Back to basics
As Guinot restructures its salons, it is hoping to target existing accounts that do not meet the Guinot criteria with its new skincare range Cosmecology. It is also using the range to branch out into nail and waxing-focused salons, which Mondin says constitute up to 50% of the industry. The range, which launched in France last year and has gained 30 accounts in the UK since April, will offer salons a basic and cheaper alternative to Guinot. “We couldn’t do a cheaper range with the Guinot name as it belongs to a philosophy, brand and price,” says Mondin.
Cosmecology has been created to entice clients to shop for skincare at a beauty salon rather than high street stores.
“We don’t want to fight for the 10% of people who already go to salons to buy their beauty products but we want to drag in the 90% of people who buy from department stores,” adds Mondin.
Cosmecology is a basic range of 15 products including shampoos, conditioners and facial moisturisers, with an average price point of £15. Nine more products are set to launch over the next year.
“The range is small and easier to manage and the manufacturing process is green in terms of the way we recycle water and use electricity,” says Mondin. “We have taken away the external packaging and all the products are biodegradable.”
Aromatherapy brand Mary Cohr officially came back under the Guinot UK portfolio on April 30. “It is a natural progression and makes sense for Guinot UK to represent Mary Cohr, as we are a subsidiary of Guinot and Mary Cohr Paris,” says Mondin.
He believes the previous distributor relied too heavily on promotions and didn’t give salon’s enough support. “The distribution levels have gone down and we are having to build the brand up from the beginning by reintroducing it to the media and consumer,” says Mondin.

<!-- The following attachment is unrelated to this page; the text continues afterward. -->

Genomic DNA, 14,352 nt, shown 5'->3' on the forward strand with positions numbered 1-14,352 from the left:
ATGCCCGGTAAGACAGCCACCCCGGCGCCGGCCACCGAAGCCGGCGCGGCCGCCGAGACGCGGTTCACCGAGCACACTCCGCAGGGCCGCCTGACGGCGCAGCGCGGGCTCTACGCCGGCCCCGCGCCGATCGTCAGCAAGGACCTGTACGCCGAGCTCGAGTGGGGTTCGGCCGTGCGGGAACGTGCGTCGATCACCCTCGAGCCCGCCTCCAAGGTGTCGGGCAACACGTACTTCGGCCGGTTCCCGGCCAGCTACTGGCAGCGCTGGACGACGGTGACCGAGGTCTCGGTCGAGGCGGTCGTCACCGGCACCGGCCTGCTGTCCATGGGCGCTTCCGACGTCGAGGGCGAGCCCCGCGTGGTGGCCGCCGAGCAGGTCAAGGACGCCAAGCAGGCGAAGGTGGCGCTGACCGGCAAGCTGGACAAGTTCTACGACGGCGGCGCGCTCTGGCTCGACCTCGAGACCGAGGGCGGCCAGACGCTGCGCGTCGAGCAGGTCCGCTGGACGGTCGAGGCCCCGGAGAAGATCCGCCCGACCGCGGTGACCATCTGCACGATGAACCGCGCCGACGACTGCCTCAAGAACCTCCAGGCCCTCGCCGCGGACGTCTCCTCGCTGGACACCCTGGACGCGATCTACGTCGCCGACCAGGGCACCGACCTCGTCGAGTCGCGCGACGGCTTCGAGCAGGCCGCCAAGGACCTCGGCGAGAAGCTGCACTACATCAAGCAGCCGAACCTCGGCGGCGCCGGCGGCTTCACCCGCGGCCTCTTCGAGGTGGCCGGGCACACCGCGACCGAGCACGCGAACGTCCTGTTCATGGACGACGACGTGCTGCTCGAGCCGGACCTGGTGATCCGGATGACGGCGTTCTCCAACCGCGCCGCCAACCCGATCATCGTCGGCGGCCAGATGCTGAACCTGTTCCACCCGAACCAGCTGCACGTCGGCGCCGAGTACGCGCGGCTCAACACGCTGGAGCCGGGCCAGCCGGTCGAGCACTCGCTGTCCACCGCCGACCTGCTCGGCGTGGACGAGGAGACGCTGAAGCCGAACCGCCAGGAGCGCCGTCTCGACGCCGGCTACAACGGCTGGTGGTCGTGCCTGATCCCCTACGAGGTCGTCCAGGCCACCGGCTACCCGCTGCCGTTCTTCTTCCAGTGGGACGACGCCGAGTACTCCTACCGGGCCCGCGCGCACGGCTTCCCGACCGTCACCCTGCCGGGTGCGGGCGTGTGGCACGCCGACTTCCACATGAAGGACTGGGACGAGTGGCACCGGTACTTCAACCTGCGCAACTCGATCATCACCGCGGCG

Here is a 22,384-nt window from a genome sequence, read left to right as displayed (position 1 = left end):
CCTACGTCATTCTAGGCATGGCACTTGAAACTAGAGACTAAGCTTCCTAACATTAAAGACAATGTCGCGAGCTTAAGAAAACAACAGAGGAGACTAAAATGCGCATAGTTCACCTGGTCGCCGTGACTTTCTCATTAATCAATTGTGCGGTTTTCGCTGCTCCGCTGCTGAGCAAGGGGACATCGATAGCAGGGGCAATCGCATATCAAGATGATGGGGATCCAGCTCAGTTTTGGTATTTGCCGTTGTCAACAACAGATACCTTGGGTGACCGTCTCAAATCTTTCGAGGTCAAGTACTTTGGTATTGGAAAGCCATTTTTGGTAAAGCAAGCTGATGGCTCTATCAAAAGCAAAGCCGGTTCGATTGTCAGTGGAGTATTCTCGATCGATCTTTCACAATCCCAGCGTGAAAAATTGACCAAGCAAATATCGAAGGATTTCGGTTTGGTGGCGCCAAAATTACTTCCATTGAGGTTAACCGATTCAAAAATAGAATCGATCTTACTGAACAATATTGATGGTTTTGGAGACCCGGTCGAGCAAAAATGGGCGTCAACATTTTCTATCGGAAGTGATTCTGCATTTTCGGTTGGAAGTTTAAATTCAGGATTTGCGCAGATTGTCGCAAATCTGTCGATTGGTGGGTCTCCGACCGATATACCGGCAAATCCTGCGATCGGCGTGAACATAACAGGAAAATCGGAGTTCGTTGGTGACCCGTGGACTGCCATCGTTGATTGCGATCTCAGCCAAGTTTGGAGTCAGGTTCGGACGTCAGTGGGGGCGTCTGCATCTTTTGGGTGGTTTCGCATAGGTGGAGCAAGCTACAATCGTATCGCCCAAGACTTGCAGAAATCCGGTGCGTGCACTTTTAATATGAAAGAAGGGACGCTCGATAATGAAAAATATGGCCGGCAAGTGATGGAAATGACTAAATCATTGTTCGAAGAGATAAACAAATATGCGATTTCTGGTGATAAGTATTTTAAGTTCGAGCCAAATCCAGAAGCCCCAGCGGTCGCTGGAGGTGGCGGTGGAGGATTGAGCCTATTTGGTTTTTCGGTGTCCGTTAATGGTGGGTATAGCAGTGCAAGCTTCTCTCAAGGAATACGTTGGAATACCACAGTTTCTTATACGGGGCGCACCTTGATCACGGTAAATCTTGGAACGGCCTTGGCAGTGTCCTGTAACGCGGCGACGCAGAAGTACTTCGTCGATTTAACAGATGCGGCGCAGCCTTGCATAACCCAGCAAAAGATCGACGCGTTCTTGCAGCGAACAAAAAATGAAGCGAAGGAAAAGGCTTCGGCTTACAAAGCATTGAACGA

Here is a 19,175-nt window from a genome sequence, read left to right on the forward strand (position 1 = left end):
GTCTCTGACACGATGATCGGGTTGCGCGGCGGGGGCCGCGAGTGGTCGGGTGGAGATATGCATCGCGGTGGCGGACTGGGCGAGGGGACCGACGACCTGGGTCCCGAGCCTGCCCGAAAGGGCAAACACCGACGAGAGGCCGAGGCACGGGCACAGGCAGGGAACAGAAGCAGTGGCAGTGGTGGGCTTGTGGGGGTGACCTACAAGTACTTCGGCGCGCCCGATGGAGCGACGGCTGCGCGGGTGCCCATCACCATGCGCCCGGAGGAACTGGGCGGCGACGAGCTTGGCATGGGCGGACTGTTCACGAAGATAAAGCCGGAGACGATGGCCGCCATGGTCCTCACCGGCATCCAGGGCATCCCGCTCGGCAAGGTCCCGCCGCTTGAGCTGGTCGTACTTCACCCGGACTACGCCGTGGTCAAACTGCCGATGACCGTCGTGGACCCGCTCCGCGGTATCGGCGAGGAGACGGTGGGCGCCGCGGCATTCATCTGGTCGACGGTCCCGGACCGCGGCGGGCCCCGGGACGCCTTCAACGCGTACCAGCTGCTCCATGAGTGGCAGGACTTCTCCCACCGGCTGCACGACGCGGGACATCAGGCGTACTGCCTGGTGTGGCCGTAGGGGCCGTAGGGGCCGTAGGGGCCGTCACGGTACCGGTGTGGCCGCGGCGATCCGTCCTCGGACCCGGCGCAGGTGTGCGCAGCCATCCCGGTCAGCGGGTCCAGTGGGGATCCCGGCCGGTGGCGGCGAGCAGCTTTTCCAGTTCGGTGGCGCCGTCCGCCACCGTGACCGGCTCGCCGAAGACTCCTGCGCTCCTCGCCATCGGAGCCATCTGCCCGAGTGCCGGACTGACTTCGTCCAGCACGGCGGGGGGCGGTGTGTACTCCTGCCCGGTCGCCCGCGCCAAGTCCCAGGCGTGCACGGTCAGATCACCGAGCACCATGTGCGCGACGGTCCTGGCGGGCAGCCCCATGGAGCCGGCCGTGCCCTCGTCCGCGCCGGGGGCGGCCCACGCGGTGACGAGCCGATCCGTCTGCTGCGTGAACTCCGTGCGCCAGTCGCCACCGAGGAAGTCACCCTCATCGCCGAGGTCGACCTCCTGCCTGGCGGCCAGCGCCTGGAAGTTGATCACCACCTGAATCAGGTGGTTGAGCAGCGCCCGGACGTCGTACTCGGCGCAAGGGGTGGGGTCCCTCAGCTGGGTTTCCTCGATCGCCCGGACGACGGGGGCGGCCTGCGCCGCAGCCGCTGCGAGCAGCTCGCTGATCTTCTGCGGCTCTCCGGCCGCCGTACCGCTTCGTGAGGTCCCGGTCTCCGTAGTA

Mary Cohr is not going to be repositioned as such but Mondin says he will make it work more efficiently by offering simpler promotions, giving salons more coaching and advice from trainers and gradually introducing a dedicated Mary Cohr sales team. While they are reassessing the market, Mary Cohr is maintaining its existing 120 UK salon accounts with the hope of opening ten more salons over the next year.
When I ask Mondin if Mary Cohr is going to be in competition with Guinot, he replies, “It will be healthy competition but we are not going to do war internally. They are both completely different brands as Mary Cohr will target more aromatherapy- based salons while Guinot is more traditional and scientific.”
It is not just in the UK that Guinot is looking to change the image of the beauty salon; it eventually wants to change its global distributor habits. At present Guinot is distributed in 80 countries worldwide, with the only two subsidiaries in the UK and Mexico.
“Globally we have a strong reputation, which is uneven but overall, positive. For now our main area of focus is to build up the France and UK franchise model, then gradually inspire all other countries to follow this strategy,” says Mondin. “It is about standardising the model of distribution. That is our long-term objective.” PB
May 2012 – Ros Grace retires as managing director. Nigel Dawson is appointed franchise manager.
April 2012 – launch of Cosmecology. Guinot UK takes distribution of Mary Cohr from The Skincare Sanctuary.
2011 – Guinot launches own-branded salon in Ascot.
2008 – Guinot UK becomes a subsidiary of Guinot. Jean-Francois Mondin put in charge of commercial aspects of Guinot UK
1977 – R Robson becomes distributor for Guinot in the UK
1972 – Guinot bought by pharmacist Dr. Jean- Daniel Mondin, who introduces Les Aromatic, Beauté Neuve and Liftosome facial
1963 – Rene Guniot launches the M. Guinot brand and introduces the Cathodermie treatment, now known as Hyradermie